Or really, just a vehicle to talk about inertia–the tendency of things to remain as they are–further to my theme of sunk costs.
The concept is practically archetypal to government agencies such as the US military. However, one service branch seems to be doing more than the others to acknowledge the new reality.
WASHINGTON — The U.S. Marine Corps has killed its Amphibious Assault Vehicle survivability upgrade program as it turns focus to the future and aligns with the new National Defense Strategy.
The service executed a stop work order Aug. 27 to SAIC, which was under contract to perform survivability upgrades to the 40-plus-year-old AAV fleet to include new tracks to enhance mobility as well as increased underbelly armor, blast-mitigating seats, a new engine and transmission along with an assortment of suspension upgrades.
The order “allows [SAIC] to finish the four production control modules that they were building,” Marine Corps spokesman Manny Pacheco said in a statement sent to Defense News. “They have delivered three and we expect the fourth soon.
“All other work will be terminated.”
SAIC has already delivered 10 AAV Engineering and Manufacturing Development versions of the vehicle to the Marines.
The Marine Corps has spent approximately $125 million to date on the AAV Survivability Upgrade, or SU, program and has now identified approximately $96 million in fiscal 2019 funding that the Defense Department and Congress will have to reprioritize, according to Pacheco.
The idea was to keep the vehicles alive into 2035 as the Marine Corps begins to bring online its new Amphibious Combat Vehicle, or ACV, that would slowly replace the AAVs over time.
But in an effort to “better align programs with the National Defense Strategy and congressional guidance to reduce investment in legacy programs and focus buying power on modernization, the Marine Corps made the decision to divest the AAV SU program,” Pacheco said.
The AAV SU program itself was commissioned in recognition of the fact that WW2-style amphibious assaults against dug-in enemies in Northern France or the Pacific archipelago are no longer possible. The Marine Corps, probably the more flexible and mission-oriented of the service branches, has jettisoned its signature battle tactic to “better align programs with the National Defense Strategy.”
The National Defense Strategy is premised on a Great Powers’ military rivalry with Russia and China. In other words, the US military is funded for World War 3. But, as retired Army Colonel Douglas MacGregor points out, the US military has simultaneously admitted it can’t win World War 3.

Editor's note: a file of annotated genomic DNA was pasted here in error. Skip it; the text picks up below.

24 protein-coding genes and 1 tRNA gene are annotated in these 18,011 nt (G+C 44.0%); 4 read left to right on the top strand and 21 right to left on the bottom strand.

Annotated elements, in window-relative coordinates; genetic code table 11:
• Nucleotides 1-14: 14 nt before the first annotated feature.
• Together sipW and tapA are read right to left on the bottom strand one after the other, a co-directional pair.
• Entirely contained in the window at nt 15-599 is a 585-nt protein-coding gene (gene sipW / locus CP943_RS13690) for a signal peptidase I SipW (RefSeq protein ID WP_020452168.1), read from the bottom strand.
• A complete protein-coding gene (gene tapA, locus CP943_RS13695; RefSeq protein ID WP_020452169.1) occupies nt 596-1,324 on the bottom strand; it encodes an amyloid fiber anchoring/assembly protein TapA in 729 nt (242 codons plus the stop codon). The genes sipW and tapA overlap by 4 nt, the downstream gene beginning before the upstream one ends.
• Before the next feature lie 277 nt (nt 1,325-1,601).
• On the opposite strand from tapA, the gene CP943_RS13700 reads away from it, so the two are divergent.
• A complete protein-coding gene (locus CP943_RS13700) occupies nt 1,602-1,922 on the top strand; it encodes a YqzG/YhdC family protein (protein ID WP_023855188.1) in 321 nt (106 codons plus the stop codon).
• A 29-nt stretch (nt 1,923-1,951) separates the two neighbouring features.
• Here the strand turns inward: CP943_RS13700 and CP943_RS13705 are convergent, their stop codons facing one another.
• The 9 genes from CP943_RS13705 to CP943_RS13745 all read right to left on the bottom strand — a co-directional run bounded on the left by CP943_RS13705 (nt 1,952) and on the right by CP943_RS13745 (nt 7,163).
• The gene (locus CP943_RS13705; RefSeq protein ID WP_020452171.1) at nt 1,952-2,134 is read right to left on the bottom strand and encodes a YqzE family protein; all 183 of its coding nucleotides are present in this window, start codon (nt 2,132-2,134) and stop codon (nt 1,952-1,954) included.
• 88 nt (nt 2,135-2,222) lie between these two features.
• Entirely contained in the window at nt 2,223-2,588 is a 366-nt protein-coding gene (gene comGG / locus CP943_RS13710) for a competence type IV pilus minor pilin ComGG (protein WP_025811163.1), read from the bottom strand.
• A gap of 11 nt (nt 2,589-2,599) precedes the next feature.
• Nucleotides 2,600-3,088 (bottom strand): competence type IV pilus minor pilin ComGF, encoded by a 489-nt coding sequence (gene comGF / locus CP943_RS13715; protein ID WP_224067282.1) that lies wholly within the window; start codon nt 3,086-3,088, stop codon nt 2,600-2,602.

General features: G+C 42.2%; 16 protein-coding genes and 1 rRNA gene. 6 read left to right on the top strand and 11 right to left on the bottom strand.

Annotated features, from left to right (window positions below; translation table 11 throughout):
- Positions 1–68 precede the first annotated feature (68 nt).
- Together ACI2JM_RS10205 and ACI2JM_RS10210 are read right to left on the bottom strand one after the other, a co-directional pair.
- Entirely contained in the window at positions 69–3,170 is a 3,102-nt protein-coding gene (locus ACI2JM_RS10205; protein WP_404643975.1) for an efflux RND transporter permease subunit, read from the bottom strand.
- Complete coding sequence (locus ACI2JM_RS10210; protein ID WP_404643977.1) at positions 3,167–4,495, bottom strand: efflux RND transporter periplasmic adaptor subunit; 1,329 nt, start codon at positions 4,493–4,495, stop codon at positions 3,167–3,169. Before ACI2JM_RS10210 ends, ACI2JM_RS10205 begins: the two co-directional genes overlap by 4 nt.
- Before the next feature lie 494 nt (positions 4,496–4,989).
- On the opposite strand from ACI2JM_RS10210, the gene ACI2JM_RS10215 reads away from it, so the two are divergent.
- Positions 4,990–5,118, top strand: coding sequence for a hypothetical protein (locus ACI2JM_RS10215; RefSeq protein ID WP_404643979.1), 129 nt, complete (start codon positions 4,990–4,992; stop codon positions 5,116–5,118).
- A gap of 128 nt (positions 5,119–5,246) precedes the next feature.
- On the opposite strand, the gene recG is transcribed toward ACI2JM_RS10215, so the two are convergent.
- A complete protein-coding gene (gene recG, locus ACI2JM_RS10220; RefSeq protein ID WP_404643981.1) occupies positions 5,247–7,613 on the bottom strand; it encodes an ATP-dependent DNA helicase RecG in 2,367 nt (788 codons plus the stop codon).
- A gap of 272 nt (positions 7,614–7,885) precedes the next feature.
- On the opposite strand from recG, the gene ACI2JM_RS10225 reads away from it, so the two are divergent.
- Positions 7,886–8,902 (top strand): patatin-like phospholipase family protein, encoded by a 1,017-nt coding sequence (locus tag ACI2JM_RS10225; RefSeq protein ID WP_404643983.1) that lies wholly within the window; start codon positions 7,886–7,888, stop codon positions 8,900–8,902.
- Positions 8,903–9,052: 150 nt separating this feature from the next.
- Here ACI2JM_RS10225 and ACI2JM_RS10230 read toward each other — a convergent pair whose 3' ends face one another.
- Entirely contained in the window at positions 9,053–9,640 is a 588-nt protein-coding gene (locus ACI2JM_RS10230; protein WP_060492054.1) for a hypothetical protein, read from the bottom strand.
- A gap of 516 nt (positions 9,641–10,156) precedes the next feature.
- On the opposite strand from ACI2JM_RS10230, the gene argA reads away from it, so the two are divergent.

As Under Secretary of the Navy, Robert Work identified the problem in the context of future amphibious operations: “The Navy-Marine team will never contemplate littoral maneuver until an enemy’s battle network, capable of firing dense salvos of guided weapons, is suppressed…Thus far we have only argued that some capability to conduct theater-entry operations and littoral maneuver must be retained. But it is fair to ask how much amphibious capacity is needed.”
In other words, the Marine Corps won’t invade China until the Navy and Air Force can establish spectrum dominance so Americans don’t have to see billion-dollar ships on fire and slipping under the waves and dead sailors and marines bobbing in the water. Same goes for that long logistical tail into flat, muddy Russia by several hundred thousand Army troops.
The US can’t win a war against either Russia or China. Even if we did, so to speak, whatever emerged at the end would no longer be the United States. But we still have the funding and structures as if we’re a coherent nation of 132 million people who can fight and win World War 2. The US military lumbers on with a budget bigger than the entire rest of the planet because what else is it going to do? We’ve even legislated ourselves out of being able to garrison the borders–there’s literally no homeland left to defend. Nowhere is home when it also belongs to all the people who haven’t got here yet.
And so with no realistic mission, no real homeland, and no tangible, existential enemy we’ll confront and fight, we wage these ridiculous non-wars against Muslim rabble thousands of miles away, allegedly to oppose Russian or Chinese proxies, or terrorists, or for that god-awful Freedom.
Thank you to all the brave, competent and patriotic men and women who serve in the US armed forces, but I’m not sure what your mission is at this point.